- Organize the morning presentations as panels with a lot of discussion. Make one of the goals of the morning to identify major barriers. Then have a planning group (a few people from the morning presentations) meet to come up with specific breakout questions. Have those same individuals serve as facilitators for those groups (so that they clearly understand the context of why they were chosen).
- Make the breakouts longer and use the first 30 minutes or so to establish shared challenges. Then have the group pick one shared challenge to focus on. It is important for this type of breakout that you have someone facilitating and someone paying close attention to time, since you have to make a transition from general to specific.
Also, consider using activities to help determine priorities for your community. For instance, I organized one session at the conference (that received very positive feedback) for which I used the following format:
- One, overarching 10 minute presentation to give context
- Short 5 minute presentations (these could be examples of actual research projects that have failed or overall presentations of barriers)
- Break the group into small teams (those sitting around them, 4-5 people max) to come up with solutions in 30 minutes
- One person from each group presents those solutions
- Each individual votes on priorities (this was specific to funding for our session, but could also be used for organizational priorities or something similar).
Tips for Managing the Timeline
- Start planning your conference 12 to 14 months before the date.
- Book the site 12 to 14 months in advance.
- Book your speakers 9 to 12 months in advance, but don't print those conference agendas quite yet!
- From about six months before the date, start advertising heavily to your members. They will need constant reminders. Get them excited!
- Request exhibits or donations about six months ahead, and follow up closely. Once you know your sponsor revenue, you can estimate registration costs.
- Mail registration forms about six to eight weeks before the registration deadline, but prepare to receive the majority of registrations just after the deadline date.
- As you are sending registration information, ask your speakers for a biographical sketch, any handouts they wish to use, and their AV requirements.
- Finalize the conference agenda as the registrations are coming in.
- As your registrations are coming in, prepare packets for your attendees.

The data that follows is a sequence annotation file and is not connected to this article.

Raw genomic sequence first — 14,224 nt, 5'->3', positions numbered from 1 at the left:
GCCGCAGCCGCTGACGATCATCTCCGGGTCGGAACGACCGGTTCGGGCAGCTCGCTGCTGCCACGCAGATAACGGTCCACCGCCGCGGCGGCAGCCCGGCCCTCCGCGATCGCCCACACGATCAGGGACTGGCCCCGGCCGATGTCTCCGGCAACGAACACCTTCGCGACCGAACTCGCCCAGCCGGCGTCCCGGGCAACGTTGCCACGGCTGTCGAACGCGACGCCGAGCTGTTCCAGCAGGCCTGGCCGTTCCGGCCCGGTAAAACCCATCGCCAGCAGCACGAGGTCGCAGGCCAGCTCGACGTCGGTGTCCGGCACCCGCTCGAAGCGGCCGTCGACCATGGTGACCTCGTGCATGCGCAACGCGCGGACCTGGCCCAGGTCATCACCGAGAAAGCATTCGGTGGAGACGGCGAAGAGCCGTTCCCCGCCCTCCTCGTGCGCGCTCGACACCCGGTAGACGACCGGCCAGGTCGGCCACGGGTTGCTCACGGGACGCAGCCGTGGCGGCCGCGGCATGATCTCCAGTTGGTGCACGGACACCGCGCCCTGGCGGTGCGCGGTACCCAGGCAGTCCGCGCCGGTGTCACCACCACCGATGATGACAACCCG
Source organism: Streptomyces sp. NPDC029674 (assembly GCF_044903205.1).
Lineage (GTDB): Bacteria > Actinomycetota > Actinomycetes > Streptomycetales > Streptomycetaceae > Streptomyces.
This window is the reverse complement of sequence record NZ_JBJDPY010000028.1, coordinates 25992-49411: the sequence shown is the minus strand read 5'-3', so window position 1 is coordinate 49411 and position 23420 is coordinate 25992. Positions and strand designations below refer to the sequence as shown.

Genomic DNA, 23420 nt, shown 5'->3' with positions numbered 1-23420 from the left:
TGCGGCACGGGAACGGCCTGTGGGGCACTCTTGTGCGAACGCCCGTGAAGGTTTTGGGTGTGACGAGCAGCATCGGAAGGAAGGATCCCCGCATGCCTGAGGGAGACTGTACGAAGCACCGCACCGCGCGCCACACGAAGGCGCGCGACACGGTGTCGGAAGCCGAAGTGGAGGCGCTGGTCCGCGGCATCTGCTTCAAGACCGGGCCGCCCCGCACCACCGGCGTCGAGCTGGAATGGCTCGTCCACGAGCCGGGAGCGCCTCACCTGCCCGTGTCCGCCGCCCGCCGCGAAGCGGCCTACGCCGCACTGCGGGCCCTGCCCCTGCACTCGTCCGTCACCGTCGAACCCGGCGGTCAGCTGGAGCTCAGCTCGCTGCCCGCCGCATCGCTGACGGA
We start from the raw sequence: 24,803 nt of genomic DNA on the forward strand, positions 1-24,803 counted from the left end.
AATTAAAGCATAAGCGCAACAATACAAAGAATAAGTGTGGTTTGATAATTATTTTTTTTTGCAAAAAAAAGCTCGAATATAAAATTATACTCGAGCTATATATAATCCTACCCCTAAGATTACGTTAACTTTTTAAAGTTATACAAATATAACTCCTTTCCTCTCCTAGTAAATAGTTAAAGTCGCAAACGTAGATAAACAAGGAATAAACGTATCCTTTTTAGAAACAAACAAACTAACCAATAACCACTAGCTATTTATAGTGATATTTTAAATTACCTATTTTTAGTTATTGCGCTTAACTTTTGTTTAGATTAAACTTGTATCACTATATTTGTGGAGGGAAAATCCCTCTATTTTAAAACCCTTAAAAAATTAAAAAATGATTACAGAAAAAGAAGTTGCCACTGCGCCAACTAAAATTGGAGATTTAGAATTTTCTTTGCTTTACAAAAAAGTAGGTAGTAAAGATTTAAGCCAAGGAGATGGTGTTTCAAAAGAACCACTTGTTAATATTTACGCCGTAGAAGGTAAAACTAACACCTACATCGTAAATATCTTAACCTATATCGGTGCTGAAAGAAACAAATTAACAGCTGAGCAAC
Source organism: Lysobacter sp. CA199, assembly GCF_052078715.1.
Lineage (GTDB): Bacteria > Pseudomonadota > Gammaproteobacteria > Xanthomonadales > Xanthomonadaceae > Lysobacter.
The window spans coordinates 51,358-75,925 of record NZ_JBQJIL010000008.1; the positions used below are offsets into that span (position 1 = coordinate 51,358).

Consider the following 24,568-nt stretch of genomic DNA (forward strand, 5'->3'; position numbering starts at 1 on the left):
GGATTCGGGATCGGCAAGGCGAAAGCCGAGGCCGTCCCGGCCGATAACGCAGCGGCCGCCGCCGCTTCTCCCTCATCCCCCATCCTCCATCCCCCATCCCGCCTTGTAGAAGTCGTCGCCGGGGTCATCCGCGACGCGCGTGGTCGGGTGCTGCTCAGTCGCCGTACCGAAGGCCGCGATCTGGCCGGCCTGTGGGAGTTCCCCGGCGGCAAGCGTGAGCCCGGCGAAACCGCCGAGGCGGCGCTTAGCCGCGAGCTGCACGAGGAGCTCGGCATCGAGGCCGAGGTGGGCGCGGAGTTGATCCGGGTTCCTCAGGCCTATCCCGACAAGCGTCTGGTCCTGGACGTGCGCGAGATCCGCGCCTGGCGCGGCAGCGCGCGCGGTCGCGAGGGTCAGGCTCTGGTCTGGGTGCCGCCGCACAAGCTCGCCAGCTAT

Careful preparation means more time—and energy—to put out the inevitable last-minute fires!
Are your members clustered in one area? How close is your organization's location to the majority of members? What people resources do you have for the nitty-gritty of planning and working with the conference site?
What are your space requirements? You've already decided whether you need a church basement or a hotel; do you need multiple rooms for concurrent sessions? For exhibitors? For socializing?
Tips for Site Selection
- The number of people interested is the biggest factor in establishing the scope and location of your meeting.
- Hotel rates should be around $100.00 a night.
- Does the site you are considering have an indoor pool? An area where families can socialize?
For conferences in which your organization is expecting a smaller crowd, there are places the conference could be held that may be less costly than a hotel. One such venue could be faith-based or non-profit related organizations that have conference centers that are available for other organizations to use for a short period of time. Young Life is an option for this. Furthermore, your organization may want to consider state parks, or university-owned meeting space or property, for example Bradford Woods.
After the Conference
- Send thank-you notes to all the volunteers, speakers, contributors, vendors, and other people who participated in the conference. Additional ways to show appreciation to conference speakers includes: giving the speakers a bag or t-shirt with the organization's logo, a plaque, or some other small gift such as gourmet popcorn.
- Send thank-you notes and evaluation forms to the attendees.
- Did you realize in hindsight that you should have done something differently? Write it down!
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- Setting Up A National Conference